The term "integrated" was thus synonymous with "compatible. Supervised control was based on knowledge of the ecology and analysis of projected trends in pest and natural-enemy populations. These thresholds are pest and site specific, meaning that it may be acceptable at one site to have a weed such as white cloverbut not at another site.
Under this scheme, insect control was "supervised" by qualified entomologists and insecticide applications were based on conclusions reached from periodic monitoring of pest and natural-enemy populations.
IPM can be used to manage all kinds of pests anywhere—in urban, agricultural, and wildland or natural areas. In one plot, each farmer grew rice using their usual amounts of seed and fertilizer, applying pesticide as they chose.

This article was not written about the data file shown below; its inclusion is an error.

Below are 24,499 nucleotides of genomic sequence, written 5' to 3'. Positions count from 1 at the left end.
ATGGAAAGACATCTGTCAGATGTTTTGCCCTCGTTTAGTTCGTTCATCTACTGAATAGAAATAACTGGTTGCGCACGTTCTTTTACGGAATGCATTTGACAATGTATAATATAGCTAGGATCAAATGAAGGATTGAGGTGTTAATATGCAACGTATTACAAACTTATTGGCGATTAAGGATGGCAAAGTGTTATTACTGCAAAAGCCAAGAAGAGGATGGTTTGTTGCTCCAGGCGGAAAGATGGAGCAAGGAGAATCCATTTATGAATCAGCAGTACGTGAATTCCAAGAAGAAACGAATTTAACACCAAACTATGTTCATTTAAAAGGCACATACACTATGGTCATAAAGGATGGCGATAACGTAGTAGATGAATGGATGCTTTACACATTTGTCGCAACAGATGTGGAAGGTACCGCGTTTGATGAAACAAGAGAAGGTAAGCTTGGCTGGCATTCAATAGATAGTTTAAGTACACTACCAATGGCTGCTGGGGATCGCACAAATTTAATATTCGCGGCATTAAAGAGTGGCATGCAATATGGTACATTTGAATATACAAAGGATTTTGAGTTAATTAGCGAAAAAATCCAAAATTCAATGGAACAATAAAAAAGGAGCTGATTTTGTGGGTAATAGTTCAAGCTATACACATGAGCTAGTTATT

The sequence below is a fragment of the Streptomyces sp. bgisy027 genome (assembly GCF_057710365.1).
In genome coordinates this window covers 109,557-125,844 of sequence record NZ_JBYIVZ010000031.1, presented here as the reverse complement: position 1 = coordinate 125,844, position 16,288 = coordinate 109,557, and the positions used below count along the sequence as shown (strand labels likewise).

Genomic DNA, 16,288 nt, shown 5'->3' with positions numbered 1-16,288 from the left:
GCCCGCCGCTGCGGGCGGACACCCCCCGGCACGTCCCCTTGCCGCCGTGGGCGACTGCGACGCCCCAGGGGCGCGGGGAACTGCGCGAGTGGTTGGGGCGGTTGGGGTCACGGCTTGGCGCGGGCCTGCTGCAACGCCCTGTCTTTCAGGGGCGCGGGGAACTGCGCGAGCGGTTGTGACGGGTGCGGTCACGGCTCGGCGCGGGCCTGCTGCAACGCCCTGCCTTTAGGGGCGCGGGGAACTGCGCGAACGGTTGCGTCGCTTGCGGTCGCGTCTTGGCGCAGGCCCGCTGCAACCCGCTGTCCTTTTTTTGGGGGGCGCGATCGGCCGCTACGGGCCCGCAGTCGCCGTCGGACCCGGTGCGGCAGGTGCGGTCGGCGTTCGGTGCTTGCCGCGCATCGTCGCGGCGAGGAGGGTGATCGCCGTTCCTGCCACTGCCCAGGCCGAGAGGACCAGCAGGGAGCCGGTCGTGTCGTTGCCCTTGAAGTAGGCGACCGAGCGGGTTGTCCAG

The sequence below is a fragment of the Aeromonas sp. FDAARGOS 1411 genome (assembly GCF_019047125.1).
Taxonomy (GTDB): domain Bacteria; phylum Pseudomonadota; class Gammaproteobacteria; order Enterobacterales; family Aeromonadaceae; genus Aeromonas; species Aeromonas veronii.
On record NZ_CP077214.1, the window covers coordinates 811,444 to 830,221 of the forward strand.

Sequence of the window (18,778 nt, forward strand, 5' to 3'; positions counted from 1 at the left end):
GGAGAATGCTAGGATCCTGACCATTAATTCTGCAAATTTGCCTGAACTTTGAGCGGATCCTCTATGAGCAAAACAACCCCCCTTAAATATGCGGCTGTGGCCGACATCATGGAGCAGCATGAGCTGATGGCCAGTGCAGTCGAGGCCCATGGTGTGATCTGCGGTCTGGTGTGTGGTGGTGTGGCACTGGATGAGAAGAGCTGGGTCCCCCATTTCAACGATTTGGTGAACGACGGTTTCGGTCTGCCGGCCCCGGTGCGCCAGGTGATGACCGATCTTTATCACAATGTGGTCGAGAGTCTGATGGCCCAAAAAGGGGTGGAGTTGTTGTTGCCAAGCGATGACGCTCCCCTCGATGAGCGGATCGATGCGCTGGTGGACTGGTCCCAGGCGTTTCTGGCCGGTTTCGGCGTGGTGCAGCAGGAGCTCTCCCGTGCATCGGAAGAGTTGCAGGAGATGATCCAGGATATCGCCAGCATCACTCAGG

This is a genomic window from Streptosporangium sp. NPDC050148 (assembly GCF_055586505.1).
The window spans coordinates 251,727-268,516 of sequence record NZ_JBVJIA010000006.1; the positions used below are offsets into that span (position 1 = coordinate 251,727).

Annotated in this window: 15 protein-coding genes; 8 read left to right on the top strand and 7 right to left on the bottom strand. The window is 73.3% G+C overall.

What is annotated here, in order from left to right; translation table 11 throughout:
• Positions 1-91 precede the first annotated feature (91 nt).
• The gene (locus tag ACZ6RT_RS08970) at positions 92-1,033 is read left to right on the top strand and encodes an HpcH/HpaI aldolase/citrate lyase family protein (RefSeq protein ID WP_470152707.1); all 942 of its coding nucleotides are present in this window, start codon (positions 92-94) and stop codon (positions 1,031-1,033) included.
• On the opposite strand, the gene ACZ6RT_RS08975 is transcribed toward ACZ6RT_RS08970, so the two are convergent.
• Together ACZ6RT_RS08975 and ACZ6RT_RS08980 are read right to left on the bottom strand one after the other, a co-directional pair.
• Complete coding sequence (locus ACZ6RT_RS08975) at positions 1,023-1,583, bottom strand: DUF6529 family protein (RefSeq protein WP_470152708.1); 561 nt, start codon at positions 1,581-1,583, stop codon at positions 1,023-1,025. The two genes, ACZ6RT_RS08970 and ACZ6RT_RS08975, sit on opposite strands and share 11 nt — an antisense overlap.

Integrated pest management, or IPM, is a process you can use to solve pest problems while minimizing risks to people and the environment.
Integrated pest management employs a variety of actions including cultural controls such as physical barriers, biological controls such as adding and conserving natural predators and enemies of the pest, and finally chemical controls or pesticides.
They include: conservation of natural predators or augmentation of natural predators, sterile insect technique SIT. Similarly, the repeated use of a single class of controls will create pest populations that are more resistant to that class, whereas alternating among classes helps prevent this.
Matching the application technique to the crop, the pest, and the pesticide is critical. Chemical insecticides were to be used in the manner least disruptive to biological control.